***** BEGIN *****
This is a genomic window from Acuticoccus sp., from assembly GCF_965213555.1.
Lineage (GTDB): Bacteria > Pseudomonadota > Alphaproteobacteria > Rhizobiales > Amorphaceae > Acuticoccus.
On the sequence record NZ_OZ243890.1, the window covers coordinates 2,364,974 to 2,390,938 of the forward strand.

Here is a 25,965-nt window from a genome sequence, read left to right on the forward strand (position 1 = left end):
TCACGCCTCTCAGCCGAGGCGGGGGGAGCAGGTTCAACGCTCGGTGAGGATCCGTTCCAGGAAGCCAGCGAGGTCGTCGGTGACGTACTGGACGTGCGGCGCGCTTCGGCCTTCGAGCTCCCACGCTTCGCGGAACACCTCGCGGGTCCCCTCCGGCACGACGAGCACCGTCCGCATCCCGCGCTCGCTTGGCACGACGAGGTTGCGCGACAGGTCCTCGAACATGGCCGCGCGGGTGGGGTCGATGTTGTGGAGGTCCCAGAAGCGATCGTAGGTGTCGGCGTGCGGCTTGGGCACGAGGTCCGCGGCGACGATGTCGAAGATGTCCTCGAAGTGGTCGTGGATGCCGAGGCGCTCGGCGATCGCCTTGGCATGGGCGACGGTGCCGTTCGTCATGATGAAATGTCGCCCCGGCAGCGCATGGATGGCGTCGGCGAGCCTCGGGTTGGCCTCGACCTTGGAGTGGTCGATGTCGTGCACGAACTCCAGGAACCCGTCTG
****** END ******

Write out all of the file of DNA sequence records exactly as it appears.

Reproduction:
This is a genomic window from Acuticoccus sp., from assembly GCF_965213555.1.
Lineage (GTDB): Bacteria > Pseudomonadota > Alphaproteobacteria > Rhizobiales > Amorphaceae > Acuticoccus.
On the sequence record NZ_OZ243890.1, the window covers coordinates 2,364,974 to 2,390,938 of the forward strand.

Here is a 25,965-nt window from a genome sequence, read left to right on the forward strand (position 1 = left end):
TCACGCCTCTCAGCCGAGGCGGGGGGAGCAGGTTCAACGCTCGGTGAGGATCCGTTCCAGGAAGCCAGCGAGGTCGTCGGTGACGTACTGGACGTGCGGCGCGCTTCGGCCTTCGAGCTCCCACGCTTCGCGGAACACCTCGCGGGTCCCCTCCGGCACGACGAGCACCGTCCGCATCCCGCGCTCGCTTGGCACGACGAGGTTGCGCGACAGGTCCTCGAACATGGCCGCGCGGGTGGGGTCGATGTTGTGGAGGTCCCAGAAGCGATCGTAGGTGTCGGCGTGCGGCTTGGGCACGAGGTCCGCGGCGACGATGTCGAAGATGTCCTCGAAGTGGTCGTGGATGCCGAGGCGCTCGGCGATCGCCTTGGCATGGGCGACGGTGCCGTTCGTCATGATGAAATGTCGCCCCGGCAGCGCATGGATGGCGTCGGCGAGCCTCGGGTTGGCCTCGACCTTGGAGTGGTCGATGTCGTGCACGAACTCCAGGAACCCGTCTG